Reduced $199,999
Gorgeous 2-bedroom, 2-bath condo with private terrace offering spectacular ocean views and built energy green. This condo is located in a gated community with low HOA dues and offers amenities including a pool & rancho.  It is located close to a beautiful white, sandy beach. Only 20 minutes to the resort town Tamarindo and an hour from Liberia airport.  Luxury finishings: Pella double pane windows, AC & ceiling fans, Frigidaire stainless steel appliances, granite countertops, marble bathroom vanities, custom cabinets. Contact or email 
U.S. (732) 962-6525 or CR (506) 8349-2025

Ad one grpahics
For Sale by Owner: Playa Conchal ocean view home reduced $339,999

Casa de Eden is  2,600 square feet with 3 bedroom, 2.5 bath, outdoor shower, private outdoor terrace and pool located only minutes from Playa Conchal.  The home is in a private, secure, gated community surrounded by nature and close to the resort town of Tamarindo, only an hour from Liberia airport.  The home is being offered fully furnished with: AC & ceiling fans, Frigidaire Professional series stainless steel appliances, granite kitchen countertops, marble bathroom vanities, custom wood cabinetry, internet, cable. 
Contact  U.S. (732) 984-7549
or CR (506) 8349-2025.

Large estate on island with sea view !!!
Located on the Big Island and five minutes from the center of Golfito on boat.  The large land has three hills with forest in which there are many trees and animals such as parrots, parakeets and monkeys.!!   It has a beautiful view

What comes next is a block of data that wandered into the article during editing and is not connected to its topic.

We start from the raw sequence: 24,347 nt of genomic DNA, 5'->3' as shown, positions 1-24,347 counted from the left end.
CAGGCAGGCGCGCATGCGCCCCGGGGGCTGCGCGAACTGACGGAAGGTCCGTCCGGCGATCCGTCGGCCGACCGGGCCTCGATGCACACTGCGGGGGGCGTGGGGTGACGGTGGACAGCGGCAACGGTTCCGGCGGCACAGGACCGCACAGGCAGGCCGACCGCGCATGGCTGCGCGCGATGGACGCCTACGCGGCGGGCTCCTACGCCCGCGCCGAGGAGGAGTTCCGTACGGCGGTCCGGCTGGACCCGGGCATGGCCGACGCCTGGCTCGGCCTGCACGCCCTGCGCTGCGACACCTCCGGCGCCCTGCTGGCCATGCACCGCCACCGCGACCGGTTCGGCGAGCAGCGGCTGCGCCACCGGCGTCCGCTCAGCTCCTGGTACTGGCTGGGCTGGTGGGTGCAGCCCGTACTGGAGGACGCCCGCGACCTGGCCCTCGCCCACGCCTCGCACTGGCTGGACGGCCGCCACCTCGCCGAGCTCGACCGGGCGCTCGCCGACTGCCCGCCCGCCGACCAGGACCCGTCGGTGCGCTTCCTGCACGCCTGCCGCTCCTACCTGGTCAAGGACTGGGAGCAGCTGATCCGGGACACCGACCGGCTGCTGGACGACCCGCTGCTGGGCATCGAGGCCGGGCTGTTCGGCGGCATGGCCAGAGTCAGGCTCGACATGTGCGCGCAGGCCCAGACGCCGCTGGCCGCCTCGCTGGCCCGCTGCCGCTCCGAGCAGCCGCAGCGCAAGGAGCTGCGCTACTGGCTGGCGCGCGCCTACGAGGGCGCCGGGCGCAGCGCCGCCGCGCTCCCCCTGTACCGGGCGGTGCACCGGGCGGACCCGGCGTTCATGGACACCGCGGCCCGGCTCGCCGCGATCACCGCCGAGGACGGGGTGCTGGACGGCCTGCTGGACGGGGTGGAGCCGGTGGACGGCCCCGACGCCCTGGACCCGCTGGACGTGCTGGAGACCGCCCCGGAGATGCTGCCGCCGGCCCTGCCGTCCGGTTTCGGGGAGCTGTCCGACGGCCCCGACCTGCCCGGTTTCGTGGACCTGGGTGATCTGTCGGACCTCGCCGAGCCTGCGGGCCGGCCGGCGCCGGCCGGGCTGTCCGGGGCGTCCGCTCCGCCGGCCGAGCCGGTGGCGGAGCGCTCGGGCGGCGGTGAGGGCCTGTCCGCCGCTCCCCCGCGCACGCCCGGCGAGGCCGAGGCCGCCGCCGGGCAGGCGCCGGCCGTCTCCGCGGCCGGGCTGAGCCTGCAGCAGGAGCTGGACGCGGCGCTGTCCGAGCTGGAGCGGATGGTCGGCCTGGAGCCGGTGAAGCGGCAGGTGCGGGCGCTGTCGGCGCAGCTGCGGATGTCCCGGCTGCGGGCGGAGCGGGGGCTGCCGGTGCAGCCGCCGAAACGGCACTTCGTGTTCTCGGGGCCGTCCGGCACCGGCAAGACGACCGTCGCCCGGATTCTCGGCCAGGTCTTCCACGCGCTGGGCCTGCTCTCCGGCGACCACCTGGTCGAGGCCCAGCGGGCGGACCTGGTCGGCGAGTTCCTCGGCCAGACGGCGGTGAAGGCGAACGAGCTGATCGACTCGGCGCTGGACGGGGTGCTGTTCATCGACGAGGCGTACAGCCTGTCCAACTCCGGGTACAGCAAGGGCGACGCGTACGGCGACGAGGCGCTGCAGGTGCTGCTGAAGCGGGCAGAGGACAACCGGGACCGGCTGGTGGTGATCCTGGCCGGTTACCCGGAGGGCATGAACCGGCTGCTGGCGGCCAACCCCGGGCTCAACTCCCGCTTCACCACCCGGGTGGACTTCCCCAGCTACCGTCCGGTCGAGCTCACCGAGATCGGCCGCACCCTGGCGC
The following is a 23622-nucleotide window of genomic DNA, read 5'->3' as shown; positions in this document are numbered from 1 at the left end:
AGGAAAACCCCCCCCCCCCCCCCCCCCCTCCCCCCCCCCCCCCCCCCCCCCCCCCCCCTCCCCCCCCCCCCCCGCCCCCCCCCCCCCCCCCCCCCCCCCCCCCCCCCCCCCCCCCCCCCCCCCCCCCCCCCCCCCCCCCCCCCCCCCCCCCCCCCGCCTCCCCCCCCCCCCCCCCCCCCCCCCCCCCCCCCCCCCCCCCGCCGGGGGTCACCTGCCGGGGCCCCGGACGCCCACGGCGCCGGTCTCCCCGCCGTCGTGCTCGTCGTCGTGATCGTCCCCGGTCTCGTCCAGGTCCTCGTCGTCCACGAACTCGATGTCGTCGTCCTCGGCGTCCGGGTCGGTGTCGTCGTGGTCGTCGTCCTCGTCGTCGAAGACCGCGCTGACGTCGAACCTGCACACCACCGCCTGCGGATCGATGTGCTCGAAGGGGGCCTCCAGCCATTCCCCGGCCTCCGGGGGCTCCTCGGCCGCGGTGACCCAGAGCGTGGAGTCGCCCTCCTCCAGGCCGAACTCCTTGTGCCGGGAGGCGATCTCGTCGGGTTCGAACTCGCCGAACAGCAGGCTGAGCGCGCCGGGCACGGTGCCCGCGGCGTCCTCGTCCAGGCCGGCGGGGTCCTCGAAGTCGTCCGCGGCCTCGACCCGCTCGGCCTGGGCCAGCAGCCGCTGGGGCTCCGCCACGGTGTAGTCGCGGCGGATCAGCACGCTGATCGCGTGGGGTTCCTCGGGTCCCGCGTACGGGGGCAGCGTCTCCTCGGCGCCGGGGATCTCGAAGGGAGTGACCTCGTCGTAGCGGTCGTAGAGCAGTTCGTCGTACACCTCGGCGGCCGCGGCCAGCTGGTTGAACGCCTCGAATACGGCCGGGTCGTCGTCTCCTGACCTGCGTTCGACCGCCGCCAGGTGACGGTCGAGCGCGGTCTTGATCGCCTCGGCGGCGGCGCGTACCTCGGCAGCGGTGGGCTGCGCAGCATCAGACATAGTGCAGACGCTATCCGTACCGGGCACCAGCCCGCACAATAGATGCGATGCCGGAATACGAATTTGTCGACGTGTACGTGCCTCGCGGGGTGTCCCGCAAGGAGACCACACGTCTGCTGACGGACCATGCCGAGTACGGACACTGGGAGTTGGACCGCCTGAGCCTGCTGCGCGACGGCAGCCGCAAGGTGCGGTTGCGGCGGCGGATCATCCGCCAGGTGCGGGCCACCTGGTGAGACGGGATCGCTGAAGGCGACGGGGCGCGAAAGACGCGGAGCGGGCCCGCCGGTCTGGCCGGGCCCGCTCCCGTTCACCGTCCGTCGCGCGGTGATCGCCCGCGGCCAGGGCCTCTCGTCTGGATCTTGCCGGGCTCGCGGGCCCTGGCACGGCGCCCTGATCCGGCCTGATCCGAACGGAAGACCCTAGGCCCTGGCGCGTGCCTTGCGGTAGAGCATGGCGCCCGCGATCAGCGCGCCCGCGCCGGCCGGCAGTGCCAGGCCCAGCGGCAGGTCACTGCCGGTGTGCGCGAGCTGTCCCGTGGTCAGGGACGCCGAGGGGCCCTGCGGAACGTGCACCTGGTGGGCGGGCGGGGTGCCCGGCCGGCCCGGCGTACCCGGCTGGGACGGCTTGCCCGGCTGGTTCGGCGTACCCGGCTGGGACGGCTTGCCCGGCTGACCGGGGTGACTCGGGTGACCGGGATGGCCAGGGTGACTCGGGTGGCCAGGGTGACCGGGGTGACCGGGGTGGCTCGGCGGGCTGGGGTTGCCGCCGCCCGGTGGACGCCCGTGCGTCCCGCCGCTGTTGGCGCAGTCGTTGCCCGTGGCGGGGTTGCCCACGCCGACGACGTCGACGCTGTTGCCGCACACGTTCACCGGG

island one
of downtown Golfito , mountains and sea. It has three entry beach options. Your own beach,  large land with fruit trees, livestock grazing.Mangrove front with lots of fish, snapper, etc. Also access to your own part of sea with full of  seafood: pianguas, cambutes, chuchecas, clams, etc. .  Natural beauty is a paradise to live, walking, diving, fishing, horse riding, climbing to the mountains, swimming in the creek or the sea, exploring
the land, animals and trees, etc.  Your paradise is here for you, your family or develop your own rain forest country club. This is  the place of your dreams !  The full land measures 119,284 m2. All legal papers and blueprints are ready to get a new owner.   Property has its own water and  ready to instal solar panel or electric  power plant.     It is Isla Grande - Segura, diagonal to grazing
 Puntarenitas Beach in Golfito for sale at $1.500.000 U.S. Further information contact : Raquel or Maria Ester at, Local phone numbers: +506 8690-2325   or  +506  8673-0112.

Casa Fiesta
Caribbean Beachfront Home and Apartment  Puerto Viejo
 Right on the Beach!